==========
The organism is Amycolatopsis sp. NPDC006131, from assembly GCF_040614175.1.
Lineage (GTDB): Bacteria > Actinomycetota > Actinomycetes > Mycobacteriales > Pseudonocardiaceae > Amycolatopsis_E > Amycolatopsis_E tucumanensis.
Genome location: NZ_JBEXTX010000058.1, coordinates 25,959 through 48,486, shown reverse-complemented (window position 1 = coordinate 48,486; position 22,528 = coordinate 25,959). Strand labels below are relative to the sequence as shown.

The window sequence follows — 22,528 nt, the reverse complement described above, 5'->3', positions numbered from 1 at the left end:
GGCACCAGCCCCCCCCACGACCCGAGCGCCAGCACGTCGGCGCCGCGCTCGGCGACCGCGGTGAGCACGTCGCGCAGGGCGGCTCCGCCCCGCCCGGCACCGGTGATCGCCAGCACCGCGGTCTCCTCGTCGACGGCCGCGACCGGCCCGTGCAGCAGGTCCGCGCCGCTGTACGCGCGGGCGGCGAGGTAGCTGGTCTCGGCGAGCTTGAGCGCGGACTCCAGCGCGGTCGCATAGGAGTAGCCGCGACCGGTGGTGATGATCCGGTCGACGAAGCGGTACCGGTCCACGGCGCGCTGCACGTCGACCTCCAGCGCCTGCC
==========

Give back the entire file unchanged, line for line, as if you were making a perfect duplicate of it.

The organism is Amycolatopsis sp. NPDC006131, from assembly GCF_040614175.1.
Lineage (GTDB): Bacteria > Actinomycetota > Actinomycetes > Mycobacteriales > Pseudonocardiaceae > Amycolatopsis_E > Amycolatopsis_E tucumanensis.
Genome location: NZ_JBEXTX010000058.1, coordinates 25,959 through 48,486, shown reverse-complemented (window position 1 = coordinate 48,486; position 22,528 = coordinate 25,959). Strand labels below are relative to the sequence as shown.

The window sequence follows — 22,528 nt, the reverse complement described above, 5'->3', positions numbered from 1 at the left end:
GGCACCAGCCCCCCCCACGACCCGAGCGCCAGCACGTCGGCGCCGCGCTCGGCGACCGCGGTGAGCACGTCGCGCAGGGCGGCTCCGCCCCGCCCGGCACCGGTGATCGCCAGCACCGCGGTCTCCTCGTCGACGGCCGCGACCGGCCCGTGCAGCAGGTCCGCGCCGCTGTACGCGCGGGCGGCGAGGTAGCTGGTCTCGGCGAGCTTGAGCGCGGACTCCAGCGCGGTCGCATAGGAGTAGCCGCGACCGGTGGTGATGATCCGGTCGACGAAGCGGTACCGGTCCACGGCGCGCTGCACGTCGACCTCCAGCGCCTGCC